Oil diverged Tuesday, remaining under pressure as the International Monetary Fund slashed its world economic growth forecast and stoked demand fears.
In London deals, Brent North Sea crude for delivery in March added two cents to $48.86 a barrel.
US benchmark West Texas Intermediate for February dipped $1.28 to trade at $47.85 per barrel.
"Crude oil prices remain under heavy pressure with WTI front month futures retreating ... following news that the IMF cut its global growth forecast by most in three years," said Sucden analyst Myrto Sokou.
We see no near-term catalysts that would change the supply/demand equation. - Moody's
"Brent front month futures fluctuated ... amid concerns regarding a further slowdown of global oil demand."
The International Monetary Fund on Tuesday sharply cut its 2015-2016 world growth forecast of only six months ago.
It said poorer prospects in China, Russia, the euro area and Japan would hold world growth to just 3.5% this year and 3.7% in 2016.
That was 0.3 percentage points lower than in its previous World Economic Outlook in October, and underscored the steady deterioration of the economic picture for many countries.
Crude futures had fallen in earlier Asian trading hours, hit by weak global demand and an oversupply.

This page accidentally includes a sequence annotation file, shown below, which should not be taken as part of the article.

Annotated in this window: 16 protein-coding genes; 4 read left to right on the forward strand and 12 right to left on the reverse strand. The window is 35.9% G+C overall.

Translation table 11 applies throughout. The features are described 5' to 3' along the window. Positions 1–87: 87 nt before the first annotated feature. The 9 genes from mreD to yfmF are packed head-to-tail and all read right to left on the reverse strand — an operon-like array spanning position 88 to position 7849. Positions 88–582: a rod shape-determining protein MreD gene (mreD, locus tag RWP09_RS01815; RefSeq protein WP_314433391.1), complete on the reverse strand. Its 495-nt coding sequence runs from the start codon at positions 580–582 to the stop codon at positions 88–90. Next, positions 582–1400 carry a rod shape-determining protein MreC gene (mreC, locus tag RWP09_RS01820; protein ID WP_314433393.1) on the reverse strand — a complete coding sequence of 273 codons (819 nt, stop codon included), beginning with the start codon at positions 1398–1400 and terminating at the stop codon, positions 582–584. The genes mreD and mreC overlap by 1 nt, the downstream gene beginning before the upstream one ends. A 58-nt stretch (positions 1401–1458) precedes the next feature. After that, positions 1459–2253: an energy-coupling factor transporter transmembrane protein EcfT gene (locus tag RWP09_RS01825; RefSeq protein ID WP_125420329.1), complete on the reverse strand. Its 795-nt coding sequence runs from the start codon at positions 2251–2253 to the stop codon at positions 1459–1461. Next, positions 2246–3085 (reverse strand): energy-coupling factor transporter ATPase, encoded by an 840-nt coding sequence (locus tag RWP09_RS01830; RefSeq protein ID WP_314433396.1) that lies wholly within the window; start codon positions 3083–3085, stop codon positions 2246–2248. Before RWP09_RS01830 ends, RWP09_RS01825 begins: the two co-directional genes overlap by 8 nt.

"We see no near-term catalysts that would change the supply/demand equation," credit ratings firm Moody's said in a market commentary.
It said the drop in crude prices by more than half between June last year and this month reflected an increase in U.S. production, a slow rise in worldwide demand and oil kingpin Saudi Arabia's decision "not to keep acting as OPEC's -- and the world's -- swing producer".
Saudi Arabia is the major producer in the Organization of the Petroleum Exporting Countries (OPEC) cartel, which decided in November to leave crude output unchanged, further pressuring prices.
Moody's said it has lowered its price assumptions for Brent crude to $55 a barrel through 2015 and $65 in 2016.
It also lowered its price assumption for WTI to $52 a barrel through this year and to $62 in 2016.
Copyright Agence France-Presse, 2015